In essence the question referred asked whether Article 1(2) of the Directive has to be interpreted as meaning that geographical data extracted from a topographic map retains, after extraction, sufficient informative value to be held to be “independent materials” of a “database” within the meaning of that provision?
More simply the question asks whether a topographic map is a database for the purposes of the Directive?
In short, the answer handed down by the CJEU was yes.
The CJEU held that:-
1. The term “database” should be given a wide scope, in line with the objective of the EU legislation;
2. The concept of “database” is specifically defined in terms of its function;
3. The classification in Fixtures and Dataco was correct, notably:-
The “classification as a ‘database’ within the meaning of Article 1(2) of the Directive is dependent on the existence of a collection of "independent materials", that is to say, materials which are separable from one another without their informative, literary, artistic, musical or other value being affected.
A combination of pieces of information can constitute “independent material” within the meaning of Article 1(2) of the Directive. For example, in this case, a combination of geographical coordinate points plus the code used to designate a unique feature (for example a church) or a greater combination such as information about tracks appropriate for cyclists or mountain bikers could be “independent material”.
The informative value of material from a collection is not affected if it has autonomous informative value after being extracted from the collection concerned.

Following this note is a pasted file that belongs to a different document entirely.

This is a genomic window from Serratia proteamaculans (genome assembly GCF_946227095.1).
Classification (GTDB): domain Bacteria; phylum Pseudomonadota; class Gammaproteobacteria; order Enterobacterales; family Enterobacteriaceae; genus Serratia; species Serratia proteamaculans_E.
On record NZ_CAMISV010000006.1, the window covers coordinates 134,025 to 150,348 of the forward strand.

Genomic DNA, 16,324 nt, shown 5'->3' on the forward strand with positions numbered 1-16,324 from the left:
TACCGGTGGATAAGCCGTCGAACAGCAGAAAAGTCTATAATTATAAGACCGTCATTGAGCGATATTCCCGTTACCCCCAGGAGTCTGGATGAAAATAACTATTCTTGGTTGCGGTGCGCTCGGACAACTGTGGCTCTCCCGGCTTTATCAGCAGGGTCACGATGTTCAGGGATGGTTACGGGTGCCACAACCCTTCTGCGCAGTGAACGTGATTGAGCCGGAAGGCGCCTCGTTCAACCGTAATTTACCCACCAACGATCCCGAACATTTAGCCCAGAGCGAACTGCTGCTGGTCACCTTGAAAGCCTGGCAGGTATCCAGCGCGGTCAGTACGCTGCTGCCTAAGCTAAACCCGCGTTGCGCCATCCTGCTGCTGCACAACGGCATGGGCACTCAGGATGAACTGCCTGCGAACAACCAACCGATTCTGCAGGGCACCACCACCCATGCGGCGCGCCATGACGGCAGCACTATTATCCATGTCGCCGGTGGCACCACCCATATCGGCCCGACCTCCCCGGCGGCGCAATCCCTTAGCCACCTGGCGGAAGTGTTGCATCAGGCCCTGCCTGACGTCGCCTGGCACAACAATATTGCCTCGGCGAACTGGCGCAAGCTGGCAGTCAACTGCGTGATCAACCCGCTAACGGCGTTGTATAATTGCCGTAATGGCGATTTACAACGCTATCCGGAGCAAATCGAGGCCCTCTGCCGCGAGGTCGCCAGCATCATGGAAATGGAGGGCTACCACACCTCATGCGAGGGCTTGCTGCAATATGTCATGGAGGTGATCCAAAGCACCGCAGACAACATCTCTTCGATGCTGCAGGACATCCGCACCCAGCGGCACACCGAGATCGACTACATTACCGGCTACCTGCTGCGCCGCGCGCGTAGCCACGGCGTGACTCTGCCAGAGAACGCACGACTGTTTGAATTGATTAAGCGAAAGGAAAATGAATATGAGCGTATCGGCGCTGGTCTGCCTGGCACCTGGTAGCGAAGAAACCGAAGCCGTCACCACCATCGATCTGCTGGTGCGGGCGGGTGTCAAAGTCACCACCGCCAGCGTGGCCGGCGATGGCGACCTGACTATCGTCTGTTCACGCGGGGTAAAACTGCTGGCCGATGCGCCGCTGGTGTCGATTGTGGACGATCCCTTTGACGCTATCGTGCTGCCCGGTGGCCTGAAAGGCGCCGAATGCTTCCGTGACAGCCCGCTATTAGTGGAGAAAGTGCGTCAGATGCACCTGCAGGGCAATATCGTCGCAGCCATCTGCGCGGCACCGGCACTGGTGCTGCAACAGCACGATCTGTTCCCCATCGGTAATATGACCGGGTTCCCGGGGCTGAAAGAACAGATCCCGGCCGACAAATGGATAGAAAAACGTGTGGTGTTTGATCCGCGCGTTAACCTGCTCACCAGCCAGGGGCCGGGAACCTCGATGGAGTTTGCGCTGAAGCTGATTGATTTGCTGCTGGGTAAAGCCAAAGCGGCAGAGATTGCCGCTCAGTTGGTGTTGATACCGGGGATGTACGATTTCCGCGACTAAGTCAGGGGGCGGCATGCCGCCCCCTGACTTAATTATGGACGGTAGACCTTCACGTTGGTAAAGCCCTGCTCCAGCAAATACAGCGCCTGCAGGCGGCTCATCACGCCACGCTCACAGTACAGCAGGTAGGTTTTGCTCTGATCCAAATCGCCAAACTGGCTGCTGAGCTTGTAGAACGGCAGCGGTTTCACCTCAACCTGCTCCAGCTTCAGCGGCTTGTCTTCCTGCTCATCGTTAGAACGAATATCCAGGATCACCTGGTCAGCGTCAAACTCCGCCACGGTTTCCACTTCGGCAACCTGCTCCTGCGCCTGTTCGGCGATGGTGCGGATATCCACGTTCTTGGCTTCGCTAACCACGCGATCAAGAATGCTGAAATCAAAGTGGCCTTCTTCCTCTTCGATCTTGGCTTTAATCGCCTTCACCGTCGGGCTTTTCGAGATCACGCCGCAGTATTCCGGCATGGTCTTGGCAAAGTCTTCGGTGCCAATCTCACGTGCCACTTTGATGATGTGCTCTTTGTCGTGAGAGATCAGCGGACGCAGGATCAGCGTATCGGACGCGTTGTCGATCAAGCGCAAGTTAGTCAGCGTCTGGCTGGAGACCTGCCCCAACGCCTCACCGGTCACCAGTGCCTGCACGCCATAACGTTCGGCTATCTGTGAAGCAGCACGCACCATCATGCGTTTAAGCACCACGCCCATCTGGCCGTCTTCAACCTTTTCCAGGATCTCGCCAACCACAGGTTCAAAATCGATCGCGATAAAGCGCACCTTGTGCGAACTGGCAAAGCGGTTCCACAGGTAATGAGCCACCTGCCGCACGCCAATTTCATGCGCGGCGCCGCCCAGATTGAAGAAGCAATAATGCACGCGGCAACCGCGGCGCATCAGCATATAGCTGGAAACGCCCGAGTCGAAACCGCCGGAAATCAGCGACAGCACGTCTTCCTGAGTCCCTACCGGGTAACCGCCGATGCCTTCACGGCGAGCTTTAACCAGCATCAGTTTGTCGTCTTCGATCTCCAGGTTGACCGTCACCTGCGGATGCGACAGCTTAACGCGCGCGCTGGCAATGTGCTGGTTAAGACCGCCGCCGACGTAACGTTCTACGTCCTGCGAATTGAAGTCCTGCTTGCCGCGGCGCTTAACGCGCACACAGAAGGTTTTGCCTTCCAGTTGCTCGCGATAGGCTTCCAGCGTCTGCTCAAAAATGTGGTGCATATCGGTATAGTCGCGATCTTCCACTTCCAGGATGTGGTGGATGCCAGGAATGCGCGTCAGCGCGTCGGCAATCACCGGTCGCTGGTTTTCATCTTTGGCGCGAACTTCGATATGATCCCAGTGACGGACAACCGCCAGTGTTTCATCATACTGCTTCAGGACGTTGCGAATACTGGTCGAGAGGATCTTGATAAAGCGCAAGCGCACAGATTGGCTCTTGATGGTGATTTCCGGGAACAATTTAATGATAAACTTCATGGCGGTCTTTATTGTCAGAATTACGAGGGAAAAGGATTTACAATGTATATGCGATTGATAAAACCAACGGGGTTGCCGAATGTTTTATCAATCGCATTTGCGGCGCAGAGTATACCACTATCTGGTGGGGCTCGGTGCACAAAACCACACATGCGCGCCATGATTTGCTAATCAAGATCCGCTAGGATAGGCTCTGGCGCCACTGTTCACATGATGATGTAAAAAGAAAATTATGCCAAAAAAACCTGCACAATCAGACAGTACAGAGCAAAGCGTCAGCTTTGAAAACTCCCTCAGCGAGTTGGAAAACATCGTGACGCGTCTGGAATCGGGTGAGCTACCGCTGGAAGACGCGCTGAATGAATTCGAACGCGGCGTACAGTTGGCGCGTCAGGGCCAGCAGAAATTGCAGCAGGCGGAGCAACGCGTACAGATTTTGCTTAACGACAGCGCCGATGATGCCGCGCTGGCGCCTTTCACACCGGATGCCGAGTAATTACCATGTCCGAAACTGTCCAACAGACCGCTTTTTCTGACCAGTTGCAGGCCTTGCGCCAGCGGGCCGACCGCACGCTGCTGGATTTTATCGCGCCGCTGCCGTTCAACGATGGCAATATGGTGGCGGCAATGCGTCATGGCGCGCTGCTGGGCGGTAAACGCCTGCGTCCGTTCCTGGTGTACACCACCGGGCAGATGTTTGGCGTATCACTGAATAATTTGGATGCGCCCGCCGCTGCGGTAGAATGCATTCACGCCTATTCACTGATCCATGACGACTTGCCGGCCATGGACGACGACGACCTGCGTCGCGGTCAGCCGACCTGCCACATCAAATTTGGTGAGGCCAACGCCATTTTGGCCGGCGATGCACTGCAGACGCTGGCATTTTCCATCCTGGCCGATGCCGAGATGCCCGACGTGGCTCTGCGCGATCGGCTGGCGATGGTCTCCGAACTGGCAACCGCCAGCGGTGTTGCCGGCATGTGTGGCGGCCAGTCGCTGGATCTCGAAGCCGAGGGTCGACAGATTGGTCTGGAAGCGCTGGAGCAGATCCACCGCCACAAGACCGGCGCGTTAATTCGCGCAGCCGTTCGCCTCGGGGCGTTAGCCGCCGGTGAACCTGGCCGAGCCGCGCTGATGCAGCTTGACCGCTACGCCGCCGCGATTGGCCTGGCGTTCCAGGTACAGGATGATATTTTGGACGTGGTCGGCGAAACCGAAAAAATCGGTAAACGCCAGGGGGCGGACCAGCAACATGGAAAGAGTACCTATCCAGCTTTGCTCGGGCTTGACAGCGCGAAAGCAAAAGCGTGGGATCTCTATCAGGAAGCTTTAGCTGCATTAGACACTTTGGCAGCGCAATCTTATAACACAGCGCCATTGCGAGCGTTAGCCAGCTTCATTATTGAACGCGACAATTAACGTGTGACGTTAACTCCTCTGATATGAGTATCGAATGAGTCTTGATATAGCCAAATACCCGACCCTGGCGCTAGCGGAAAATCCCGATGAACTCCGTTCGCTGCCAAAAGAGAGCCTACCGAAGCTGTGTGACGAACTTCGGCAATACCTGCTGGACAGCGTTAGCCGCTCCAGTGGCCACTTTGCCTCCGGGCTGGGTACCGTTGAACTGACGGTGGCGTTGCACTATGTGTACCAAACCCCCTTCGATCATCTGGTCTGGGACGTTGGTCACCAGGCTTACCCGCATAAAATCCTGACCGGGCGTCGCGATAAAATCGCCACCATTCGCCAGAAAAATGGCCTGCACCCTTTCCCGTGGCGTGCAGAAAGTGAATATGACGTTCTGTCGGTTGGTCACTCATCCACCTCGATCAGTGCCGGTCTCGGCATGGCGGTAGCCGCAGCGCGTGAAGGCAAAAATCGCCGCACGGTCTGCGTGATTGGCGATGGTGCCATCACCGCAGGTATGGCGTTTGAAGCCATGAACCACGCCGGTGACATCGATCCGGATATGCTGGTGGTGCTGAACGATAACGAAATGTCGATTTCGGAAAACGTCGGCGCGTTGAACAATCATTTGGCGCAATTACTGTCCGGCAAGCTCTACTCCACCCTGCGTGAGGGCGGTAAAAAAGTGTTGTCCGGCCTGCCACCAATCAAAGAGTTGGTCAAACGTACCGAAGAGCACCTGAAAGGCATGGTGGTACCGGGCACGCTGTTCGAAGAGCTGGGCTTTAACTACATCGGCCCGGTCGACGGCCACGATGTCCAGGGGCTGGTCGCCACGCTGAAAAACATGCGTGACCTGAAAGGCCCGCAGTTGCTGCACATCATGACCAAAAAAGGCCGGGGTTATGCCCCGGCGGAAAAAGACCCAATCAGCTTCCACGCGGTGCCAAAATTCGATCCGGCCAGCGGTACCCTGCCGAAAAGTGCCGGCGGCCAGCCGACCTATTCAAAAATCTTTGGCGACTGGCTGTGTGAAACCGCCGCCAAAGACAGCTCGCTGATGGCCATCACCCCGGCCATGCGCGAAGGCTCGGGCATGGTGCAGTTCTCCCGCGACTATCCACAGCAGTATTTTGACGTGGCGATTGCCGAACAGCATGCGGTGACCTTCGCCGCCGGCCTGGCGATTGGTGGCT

4. When assessing the autonomous value of the materials making up topographic maps, that value must be assessed for each third party interested in the extracted material and not in light of the value held by a typical user.
Topographic maps are therefore capable of falling within the definition of a database under Article 1(2) of the Directive.
The decision has to be correct. In the example of the location of a building on a map, there is information concerning the building’s latitude and longitude, its elevation and the type of feature at that point. These elements have informational value and their value is not affected by separating them from the database. They are also not linear like the structure of a novel or music. The CJEU’s rejection of the “typical user” is also correct in that modern maps have different users with different purposes (for example users interested in locating flooding risks, identifying commercial uses of properties or access points in buildings for emergency services).
The decision and broader interpretation as to what can be considered protectable as a database is likely to see an increase in cases with parties seeking to rely upon the Directive. It is therefore encouraging that the CJEU has taken a clear, sensible and commercial approach in this case. Modern map producers will also welcome the decision as it reflects a good understanding of how modern maps and data are produced and, more generally, how digital information is used and commercially exploited.